- Mark Fisher
- 2 October 2008
Citizens’ Theatre, Glasgow, until Sat 11 Oct
John D is a 21st century mover and shaker. He sets up meetings with celebrities, has his photograph on billboards and indulges in high-profile charity work. He is all ego and, as played by Mark Springer, both charismatic and narcissistic.
There’s a touch of Matthew Bourne’s recent Dorian Gray about his early scenes with their cool monochrome interiors and self-regarding media types, and director Jeremy Raison gives a similarly supernatural spin to Carlo Goldoni’s play. Where Dorian Gray stays youthful thanks to an ageing portrait in the attic, John D finds a new lease of life as a time-travelling sex tourist thanks to a deal with the Devil. In a Life on Mars-style twist, he is propelled back to the 1730s and takes on the name of Don Juan. Having staked his soul on the impossibility of his ever falling in love – enjoying a couple of sexual romps to prove it – he gets his comeuppance when Neve McIntosh’s elegant Donna Anna makes him crave something more spiritual.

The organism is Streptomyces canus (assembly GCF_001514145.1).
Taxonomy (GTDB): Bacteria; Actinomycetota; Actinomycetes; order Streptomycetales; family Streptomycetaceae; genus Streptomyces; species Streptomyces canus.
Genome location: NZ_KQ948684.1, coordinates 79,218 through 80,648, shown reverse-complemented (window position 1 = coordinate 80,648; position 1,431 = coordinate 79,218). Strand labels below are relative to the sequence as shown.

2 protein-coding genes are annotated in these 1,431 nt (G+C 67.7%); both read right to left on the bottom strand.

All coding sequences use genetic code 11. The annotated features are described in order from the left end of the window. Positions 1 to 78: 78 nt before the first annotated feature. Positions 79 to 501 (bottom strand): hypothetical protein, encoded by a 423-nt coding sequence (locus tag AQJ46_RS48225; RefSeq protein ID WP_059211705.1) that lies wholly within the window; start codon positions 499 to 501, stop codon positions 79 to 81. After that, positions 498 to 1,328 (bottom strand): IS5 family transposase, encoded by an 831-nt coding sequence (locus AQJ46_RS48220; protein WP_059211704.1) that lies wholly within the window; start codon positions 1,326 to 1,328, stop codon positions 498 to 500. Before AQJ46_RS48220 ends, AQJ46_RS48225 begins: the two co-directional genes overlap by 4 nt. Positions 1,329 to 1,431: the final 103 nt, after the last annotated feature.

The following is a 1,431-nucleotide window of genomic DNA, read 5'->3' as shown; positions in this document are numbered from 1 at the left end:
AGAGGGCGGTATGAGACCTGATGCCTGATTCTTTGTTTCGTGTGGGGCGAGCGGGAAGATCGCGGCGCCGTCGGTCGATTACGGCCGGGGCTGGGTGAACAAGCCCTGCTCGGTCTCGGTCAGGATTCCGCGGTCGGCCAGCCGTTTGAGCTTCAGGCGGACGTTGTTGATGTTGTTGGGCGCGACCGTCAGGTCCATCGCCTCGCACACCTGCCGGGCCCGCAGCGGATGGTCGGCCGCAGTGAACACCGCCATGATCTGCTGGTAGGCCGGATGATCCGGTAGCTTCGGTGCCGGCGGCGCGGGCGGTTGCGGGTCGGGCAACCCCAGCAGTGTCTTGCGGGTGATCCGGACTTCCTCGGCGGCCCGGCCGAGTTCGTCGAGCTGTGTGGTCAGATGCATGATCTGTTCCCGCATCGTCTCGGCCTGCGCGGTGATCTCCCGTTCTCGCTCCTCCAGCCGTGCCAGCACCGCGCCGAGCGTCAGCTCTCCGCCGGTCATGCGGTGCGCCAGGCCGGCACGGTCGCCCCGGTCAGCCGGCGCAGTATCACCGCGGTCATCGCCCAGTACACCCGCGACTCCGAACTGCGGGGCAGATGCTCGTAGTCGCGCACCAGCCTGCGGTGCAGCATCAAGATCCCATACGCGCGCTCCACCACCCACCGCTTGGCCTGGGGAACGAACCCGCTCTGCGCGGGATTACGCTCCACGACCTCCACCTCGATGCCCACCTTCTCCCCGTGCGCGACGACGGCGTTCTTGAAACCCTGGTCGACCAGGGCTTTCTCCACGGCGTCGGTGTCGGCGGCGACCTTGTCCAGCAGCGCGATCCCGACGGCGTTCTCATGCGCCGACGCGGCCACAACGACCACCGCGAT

Goldoni and Wilde have the same moral: pleasures of the flesh taken to excess lead to death and decay. The problem with the time-leap conceit is it produces a mismatch in social values. Don Juan’s behaviour, shocking in 18th century terms, is merely irresponsible today. Because the play is seen through his eyes, the wronged women come across as historical anomalies rather than characters able to comment on today’s sexual values. The result is a hard-working production that gets lost in time.